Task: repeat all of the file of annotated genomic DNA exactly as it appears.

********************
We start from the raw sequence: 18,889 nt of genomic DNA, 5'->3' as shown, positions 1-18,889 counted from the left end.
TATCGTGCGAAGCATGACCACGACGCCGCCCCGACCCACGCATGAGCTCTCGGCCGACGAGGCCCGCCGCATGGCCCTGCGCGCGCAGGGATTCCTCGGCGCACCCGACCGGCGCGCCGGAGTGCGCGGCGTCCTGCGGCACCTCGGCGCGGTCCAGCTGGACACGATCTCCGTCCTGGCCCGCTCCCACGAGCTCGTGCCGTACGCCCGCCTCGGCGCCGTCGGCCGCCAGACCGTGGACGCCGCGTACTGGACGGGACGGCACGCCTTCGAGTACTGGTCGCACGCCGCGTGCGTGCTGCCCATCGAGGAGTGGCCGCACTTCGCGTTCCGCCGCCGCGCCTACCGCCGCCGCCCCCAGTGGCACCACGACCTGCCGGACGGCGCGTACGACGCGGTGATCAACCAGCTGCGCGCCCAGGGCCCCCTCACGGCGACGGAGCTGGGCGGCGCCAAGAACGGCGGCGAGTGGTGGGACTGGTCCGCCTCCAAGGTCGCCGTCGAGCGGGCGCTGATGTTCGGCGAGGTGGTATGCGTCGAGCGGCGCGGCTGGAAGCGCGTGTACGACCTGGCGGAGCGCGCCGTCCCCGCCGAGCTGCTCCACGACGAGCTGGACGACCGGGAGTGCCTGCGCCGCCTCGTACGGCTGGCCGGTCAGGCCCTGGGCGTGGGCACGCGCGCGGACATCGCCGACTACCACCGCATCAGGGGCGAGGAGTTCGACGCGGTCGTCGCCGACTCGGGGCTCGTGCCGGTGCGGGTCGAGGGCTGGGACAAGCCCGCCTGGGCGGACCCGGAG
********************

We start from the raw sequence: 18,889 nt of genomic DNA, 5'->3' as shown, positions 1-18,889 counted from the left end.
TATCGTGCGAAGCATGACCACGACGCCGCCCCGACCCACGCATGAGCTCTCGGCCGACGAGGCCCGCCGCATGGCCCTGCGCGCGCAGGGATTCCTCGGCGCACCCGACCGGCGCGCCGGAGTGCGCGGCGTCCTGCGGCACCTCGGCGCGGTCCAGCTGGACACGATCTCCGTCCTGGCCCGCTCCCACGAGCTCGTGCCGTACGCCCGCCTCGGCGCCGTCGGCCGCCAGACCGTGGACGCCGCGTACTGGACGGGACGGCACGCCTTCGAGTACTGGTCGCACGCCGCGTGCGTGCTGCCCATCGAGGAGTGGCCGCACTTCGCGTTCCGCCGCCGCGCCTACCGCCGCCGCCCCCAGTGGCACCACGACCTGCCGGACGGCGCGTACGACGCGGTGATCAACCAGCTGCGCGCCCAGGGCCCCCTCACGGCGACGGAGCTGGGCGGCGCCAAGAACGGCGGCGAGTGGTGGGACTGGTCCGCCTCCAAGGTCGCCGTCGAGCGGGCGCTGATGTTCGGCGAGGTGGTATGCGTCGAGCGGCGCGGCTGGAAGCGCGTGTACGACCTGGCGGAGCGCGCCGTCCCCGCCGAGCTGCTCCACGACGAGCTGGACGACCGGGAGTGCCTGCGCCGCCTCGTACGGCTGGCCGGTCAGGCCCTGGGCGTGGGCACGCGCGCGGACATCGCCGACTACCACCGCATCAGGGGCGAGGAGTTCGACGCGGTCGTCGCCGACTCGGGGCTCGTGCCGGTGCGGGTCGAGGGCTGGGACAAGCCCGCCTGGGCGGACCCGGAG